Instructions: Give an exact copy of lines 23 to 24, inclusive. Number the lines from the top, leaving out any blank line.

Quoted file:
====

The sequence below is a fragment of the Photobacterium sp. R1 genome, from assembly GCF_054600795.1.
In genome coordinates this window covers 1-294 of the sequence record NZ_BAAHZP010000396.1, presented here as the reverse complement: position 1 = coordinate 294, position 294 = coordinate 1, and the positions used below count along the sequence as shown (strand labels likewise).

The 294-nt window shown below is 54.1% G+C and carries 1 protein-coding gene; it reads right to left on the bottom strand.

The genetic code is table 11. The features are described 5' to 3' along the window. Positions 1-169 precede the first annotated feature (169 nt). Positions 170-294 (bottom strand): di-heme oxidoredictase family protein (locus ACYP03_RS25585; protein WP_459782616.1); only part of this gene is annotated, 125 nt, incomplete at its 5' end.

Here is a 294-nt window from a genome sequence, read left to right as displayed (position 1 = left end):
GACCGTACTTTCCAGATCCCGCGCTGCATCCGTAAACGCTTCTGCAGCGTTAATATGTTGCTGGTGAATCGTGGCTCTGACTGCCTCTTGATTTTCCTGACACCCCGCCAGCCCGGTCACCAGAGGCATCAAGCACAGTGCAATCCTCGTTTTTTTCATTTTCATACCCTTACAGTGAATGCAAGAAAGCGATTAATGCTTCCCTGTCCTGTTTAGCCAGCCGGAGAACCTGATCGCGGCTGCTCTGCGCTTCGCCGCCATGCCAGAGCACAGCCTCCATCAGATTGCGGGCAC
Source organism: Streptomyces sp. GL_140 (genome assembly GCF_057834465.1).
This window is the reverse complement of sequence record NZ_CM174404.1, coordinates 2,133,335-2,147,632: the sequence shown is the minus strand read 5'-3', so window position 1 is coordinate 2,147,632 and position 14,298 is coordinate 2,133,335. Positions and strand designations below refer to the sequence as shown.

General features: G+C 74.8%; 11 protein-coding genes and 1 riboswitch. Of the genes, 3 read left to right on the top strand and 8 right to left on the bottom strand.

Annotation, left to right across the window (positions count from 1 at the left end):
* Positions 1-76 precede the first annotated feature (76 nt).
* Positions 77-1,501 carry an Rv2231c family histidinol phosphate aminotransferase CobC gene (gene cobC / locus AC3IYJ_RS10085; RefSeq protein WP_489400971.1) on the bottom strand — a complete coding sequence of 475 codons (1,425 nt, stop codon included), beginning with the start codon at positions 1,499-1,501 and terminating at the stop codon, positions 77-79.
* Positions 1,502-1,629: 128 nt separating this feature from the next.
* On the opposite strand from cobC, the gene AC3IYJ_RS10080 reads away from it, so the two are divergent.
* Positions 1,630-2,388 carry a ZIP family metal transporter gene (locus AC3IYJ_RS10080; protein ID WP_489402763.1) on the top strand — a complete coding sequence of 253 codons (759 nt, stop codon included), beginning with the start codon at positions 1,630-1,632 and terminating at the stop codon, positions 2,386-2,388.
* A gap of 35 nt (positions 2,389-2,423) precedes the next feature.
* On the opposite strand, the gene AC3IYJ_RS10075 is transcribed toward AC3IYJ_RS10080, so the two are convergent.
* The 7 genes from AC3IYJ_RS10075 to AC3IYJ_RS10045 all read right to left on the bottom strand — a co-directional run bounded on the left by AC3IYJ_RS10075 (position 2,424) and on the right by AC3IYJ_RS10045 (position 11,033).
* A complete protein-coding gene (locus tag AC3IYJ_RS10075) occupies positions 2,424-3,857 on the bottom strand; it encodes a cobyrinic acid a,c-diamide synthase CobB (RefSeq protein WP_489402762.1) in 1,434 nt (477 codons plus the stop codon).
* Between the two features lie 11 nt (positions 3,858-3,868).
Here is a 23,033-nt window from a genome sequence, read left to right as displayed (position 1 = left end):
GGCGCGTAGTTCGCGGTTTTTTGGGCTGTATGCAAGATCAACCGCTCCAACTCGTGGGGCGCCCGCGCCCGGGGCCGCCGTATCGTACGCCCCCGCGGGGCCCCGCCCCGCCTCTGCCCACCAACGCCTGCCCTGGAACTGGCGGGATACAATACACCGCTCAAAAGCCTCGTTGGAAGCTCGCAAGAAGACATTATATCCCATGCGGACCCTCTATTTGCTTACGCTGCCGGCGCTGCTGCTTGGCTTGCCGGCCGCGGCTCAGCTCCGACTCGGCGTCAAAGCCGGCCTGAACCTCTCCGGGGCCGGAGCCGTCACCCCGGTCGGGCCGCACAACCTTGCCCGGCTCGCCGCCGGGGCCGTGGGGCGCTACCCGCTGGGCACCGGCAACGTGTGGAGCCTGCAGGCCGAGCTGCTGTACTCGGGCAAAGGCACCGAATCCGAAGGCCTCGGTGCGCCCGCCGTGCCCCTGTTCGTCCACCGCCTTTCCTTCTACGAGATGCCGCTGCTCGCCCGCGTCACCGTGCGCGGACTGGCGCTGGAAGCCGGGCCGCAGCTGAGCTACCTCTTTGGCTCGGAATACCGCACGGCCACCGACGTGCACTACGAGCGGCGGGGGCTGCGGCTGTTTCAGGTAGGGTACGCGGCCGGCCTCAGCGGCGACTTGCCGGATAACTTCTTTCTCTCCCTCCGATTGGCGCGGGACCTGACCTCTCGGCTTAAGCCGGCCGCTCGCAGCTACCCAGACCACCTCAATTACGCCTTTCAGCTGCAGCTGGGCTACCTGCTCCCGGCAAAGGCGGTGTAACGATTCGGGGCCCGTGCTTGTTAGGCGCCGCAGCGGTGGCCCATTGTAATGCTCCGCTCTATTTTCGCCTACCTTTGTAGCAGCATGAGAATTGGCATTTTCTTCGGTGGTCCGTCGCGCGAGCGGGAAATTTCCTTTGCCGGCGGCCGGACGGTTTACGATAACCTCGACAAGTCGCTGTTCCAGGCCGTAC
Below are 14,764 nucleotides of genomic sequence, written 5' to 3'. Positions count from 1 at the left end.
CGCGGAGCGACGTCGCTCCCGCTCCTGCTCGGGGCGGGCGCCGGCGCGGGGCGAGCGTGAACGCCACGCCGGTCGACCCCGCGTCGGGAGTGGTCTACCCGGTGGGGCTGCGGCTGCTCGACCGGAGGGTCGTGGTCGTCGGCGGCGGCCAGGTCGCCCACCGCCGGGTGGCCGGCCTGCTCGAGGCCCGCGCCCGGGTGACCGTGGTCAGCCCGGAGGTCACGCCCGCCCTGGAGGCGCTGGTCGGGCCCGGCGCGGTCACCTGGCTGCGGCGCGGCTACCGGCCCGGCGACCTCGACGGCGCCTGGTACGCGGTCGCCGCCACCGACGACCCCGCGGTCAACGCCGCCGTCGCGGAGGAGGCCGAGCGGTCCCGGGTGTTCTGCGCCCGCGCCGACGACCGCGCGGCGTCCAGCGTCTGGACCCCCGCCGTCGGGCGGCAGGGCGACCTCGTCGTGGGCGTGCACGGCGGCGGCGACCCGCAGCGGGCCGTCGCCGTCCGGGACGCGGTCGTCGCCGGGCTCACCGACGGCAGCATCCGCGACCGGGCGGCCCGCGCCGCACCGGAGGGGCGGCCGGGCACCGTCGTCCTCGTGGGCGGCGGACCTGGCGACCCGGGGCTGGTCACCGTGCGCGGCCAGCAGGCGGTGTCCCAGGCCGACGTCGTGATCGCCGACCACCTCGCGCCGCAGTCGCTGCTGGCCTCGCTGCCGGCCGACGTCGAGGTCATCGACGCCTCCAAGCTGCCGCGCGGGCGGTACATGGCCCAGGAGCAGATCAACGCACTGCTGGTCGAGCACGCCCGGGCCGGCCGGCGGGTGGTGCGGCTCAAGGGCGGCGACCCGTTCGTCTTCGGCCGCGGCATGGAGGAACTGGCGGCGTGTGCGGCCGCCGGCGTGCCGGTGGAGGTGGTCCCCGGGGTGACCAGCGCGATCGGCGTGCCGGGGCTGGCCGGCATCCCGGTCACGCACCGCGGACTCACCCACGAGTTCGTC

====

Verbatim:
Below are 14,764 nucleotides of genomic sequence, written 5' to 3'. Positions count from 1 at the left end.
CGCGGAGCGACGTCGCTCCCGCTCCTGCTCGGGGCGGGCGCCGGCGCGGGGCGAGCGTGAACGCCACGCCGGTCGACCCCGCGTCGGGAGTGGTCTACCCGGTGGGGCTGCGGCTGCTCGACCGGAGGGTCGTGGTCGTCGGCGGCGGCCAGGTCGCCCACCGCCGGGTGGCCGGCCTGCTCGAGGCCCGCGCCCGGGTGACCGTGGTCAGCCCGGAGGTCACGCCCGCCCTGGAGGCGCTGGTCGGGCCCGGCGCGGTCACCTGGCTGCGGCGCGGCTACCGGCCCGGCGACCTCGACGGCGCCTGGTACGCGGTCGCCGCCACCGACGACCCCGCGGTCAACGCCGCCGTCGCGGAGGAGGCCGAGCGGTCCCGGGTGTTCTGCGCCCGCGCCGACGACCGCGCGGCGTCCAGCGTCTGGACCCCCGCCGTCGGGCGGCAGGGCGACCTCGTCGTGGGCGTGCACGGCGGCGGCGACCCGCAGCGGGCCGTCGCCGTCCGGGACGCGGTCGTCGCCGGGCTCACCGACGGCAGCATCCGCGACCGGGCGGCCCGCGCCGCACCGGAGGGGCGGCCGGGCACCGTCGTCCTCGTGGGCGGCGGACCTGGCGACCCGGGGCTGGTCACCGTGCGCGGCCAGCAGGCGGTGTCCCAGGCCGACGTCGTGATCGCCGACCACCTCGCGCCGCAGTCGCTGCTGGCCTCGCTGCCGGCCGACGTCGAGGTCATCGACGCCTCCAAGCTGCCGCGCGGGCGGTACATGGCCCAGGAGCAGATCAACGCACTGCTGGTCGAGCACGCCCGGGCCGGCCGGCGGGTGGTGCGGCTCAAGGGCGGCGACCCGTTCGTCTTCGGCCGCGGCATGGAGGAACTGGCGGCGTGTGCGGCCGCCGGCGTGCCGGTGGAGGTGGTCCCCGGGGTGACCAGCGCGATCGGCGTGCCGGGGCTGGCCGGCATCCCGGTCACGCACCGCGGACTCACCCACGAGTTCGTC